Brydon: “Listen, listen, all jokes aside, when I heard about the nominations I was fuckin’ livid.”

Here in the screening room an hour later, there’s more, as Brydon recounts how Coogan was looking at rough cuts of Philomena and Alan Partridge: Alpha Papa while shooting The Trip to Italy. “I was genuinely thrilled for you. And I am,” he says, affectionately, before delivering the inevitable kicker. “But I’m glad you didn’t actually win.”

Coogan certainly has less to prove now, and when he comes over to the bar to talk, he’s relaxed and warm. Middle age and success seem to have mellowed him, and it’s a good look. And while the series was filmed before his recent successes, this new, agreeably settled Coogan is reflected in the show.

In fact, Brydon is the playboy this time around. Often the more boisterous of the two, there were clearly none of the off-screen hang-ups he had for the first series. Winterbottom has said Brydon was uncomfortable with the scene in which he comes on to Coogan’s assistant, which is one of the reasons why it was excised from the American film version.

“I [generally] appear as me,” Brydon says now. “I do shows as my name. Steve doesn’t, he creates characters. So I think people perhaps feel they know me. But that makes it appealing, to play with that. That scene where I make a pass at Steve’s assistant was improvised, and part of it was just me going, ‘This’ll be fun because I never get to do those sort of scenes.’ Again, we’d been drinking…”

“You were worried about it,” Coogan cuts in.

“I was a bit,” admits Brydon.

Winterbottom, who’s not on stage but is watching from the wings, says, “I can remember you saying, ‘I’m not doing this, I’m not doing this.’”

“I know,” says Brydon. “There’s the bit where I sing Tom Jones, which is cringeworthy. I met Tom Jones and he said, ‘I love The Trip.’ I said, ‘Oh my God, you’ve seen it? You’ve seen that scene where I sing “Delilah” to the girl? Oh God, I thought that was awful, it was so horribly real.’ He said [emphatically], ‘That’s why it was good.’”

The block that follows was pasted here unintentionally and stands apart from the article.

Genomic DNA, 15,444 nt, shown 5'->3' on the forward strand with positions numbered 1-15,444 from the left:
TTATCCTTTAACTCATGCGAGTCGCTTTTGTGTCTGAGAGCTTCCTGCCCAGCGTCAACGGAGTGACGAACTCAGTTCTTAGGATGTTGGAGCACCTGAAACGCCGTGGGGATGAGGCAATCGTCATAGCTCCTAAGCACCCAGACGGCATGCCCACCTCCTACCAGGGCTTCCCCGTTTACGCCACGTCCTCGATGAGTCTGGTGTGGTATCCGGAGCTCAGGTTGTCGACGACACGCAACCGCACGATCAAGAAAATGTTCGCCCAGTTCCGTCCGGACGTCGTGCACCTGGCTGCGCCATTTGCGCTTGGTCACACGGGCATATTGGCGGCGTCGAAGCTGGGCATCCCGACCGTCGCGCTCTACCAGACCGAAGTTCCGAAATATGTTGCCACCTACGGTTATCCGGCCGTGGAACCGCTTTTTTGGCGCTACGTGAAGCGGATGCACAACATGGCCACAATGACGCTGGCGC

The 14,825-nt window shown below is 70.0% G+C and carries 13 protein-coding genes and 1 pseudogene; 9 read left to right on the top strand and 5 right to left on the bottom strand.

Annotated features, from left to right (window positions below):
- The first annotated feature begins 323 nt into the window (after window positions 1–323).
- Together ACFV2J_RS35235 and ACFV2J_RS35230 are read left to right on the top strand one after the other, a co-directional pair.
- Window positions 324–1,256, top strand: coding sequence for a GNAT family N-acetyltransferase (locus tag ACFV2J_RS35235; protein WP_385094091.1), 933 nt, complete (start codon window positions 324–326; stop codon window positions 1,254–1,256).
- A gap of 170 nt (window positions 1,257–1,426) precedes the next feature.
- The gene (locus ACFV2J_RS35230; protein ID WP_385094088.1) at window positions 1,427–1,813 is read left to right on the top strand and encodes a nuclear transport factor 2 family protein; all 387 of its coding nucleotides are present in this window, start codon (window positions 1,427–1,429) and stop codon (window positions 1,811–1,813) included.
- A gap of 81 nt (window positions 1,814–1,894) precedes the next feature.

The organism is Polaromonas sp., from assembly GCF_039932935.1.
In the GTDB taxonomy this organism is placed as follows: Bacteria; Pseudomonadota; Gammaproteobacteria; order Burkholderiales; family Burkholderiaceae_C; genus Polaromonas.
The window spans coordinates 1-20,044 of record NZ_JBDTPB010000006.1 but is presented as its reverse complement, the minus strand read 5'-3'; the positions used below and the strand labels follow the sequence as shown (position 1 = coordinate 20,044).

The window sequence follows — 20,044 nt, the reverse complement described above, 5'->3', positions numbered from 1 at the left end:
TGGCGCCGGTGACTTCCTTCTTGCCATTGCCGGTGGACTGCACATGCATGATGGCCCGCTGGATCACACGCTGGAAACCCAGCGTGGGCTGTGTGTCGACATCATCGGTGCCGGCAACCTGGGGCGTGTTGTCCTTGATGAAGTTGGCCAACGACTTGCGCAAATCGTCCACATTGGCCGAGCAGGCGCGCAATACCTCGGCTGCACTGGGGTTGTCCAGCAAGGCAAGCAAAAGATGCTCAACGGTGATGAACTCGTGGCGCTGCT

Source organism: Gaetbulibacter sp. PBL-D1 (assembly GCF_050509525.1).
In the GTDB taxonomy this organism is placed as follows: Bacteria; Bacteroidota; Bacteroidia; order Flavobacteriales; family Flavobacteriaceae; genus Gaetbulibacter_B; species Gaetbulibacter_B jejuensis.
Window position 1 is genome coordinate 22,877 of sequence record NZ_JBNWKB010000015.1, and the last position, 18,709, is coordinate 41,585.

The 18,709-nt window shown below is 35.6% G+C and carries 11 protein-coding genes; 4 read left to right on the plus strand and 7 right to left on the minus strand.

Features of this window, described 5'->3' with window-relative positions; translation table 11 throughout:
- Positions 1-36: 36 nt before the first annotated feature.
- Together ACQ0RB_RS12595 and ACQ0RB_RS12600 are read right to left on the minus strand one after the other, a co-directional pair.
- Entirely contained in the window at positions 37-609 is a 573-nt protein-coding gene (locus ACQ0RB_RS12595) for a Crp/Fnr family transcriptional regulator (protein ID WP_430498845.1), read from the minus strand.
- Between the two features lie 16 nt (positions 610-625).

Will there be a third series? It seems likely. Brydon talks of the appeal of revisiting it as the years progress. Coogan agrees, likening it to Richard Linklater’s Before Sunrise/Sunset/Midnight films (“Theirs is a sort of version of ours which is not funny”).

The USA might be a good idea, Coogan muses: “What’s interesting about America is that we consider ourselves to be culturally superior to the Americans. And that’s an interesting card to play, along with also being slightly enamoured with Hollywood. That paradox is quite an interesting one.”

There will certainly be demand. The Trip to Italy is not so much a magnificent return to form as a continuation of it; an alluring combination of comedy, pathos and beautiful scenery, perfectly weaved together by Michael Winterbottom.

A final anecdote here in the screening room speaks volumes of its winning formula:

“You just reminded me of something,” says Coogan after Brydon explains how he was an Italian food novice. “Before Rob was successful he was quite unworldly,” he continues. “My favourite story he told me is, years ago, he and his other half went to Brighton for the first time.”

“Oh this is good,” Brydon says. “It shows me in a very bad light.”

“I said, ‘Where did you have lunch?’,” adds Coogan. “And he said, ‘In Debenhams.’”

“My life has been a journey,” says Brydon above the din of laughter. “Then I met Steve and my life changed.”

The Trip to Italy begins on Friday 4 April at 10pm on BBC Two

This article first appeared in Esquire Weekly, our iPad-only edition. Containing 100 per cent new and original content, it’s published every Thursday on the Apple Newsstand.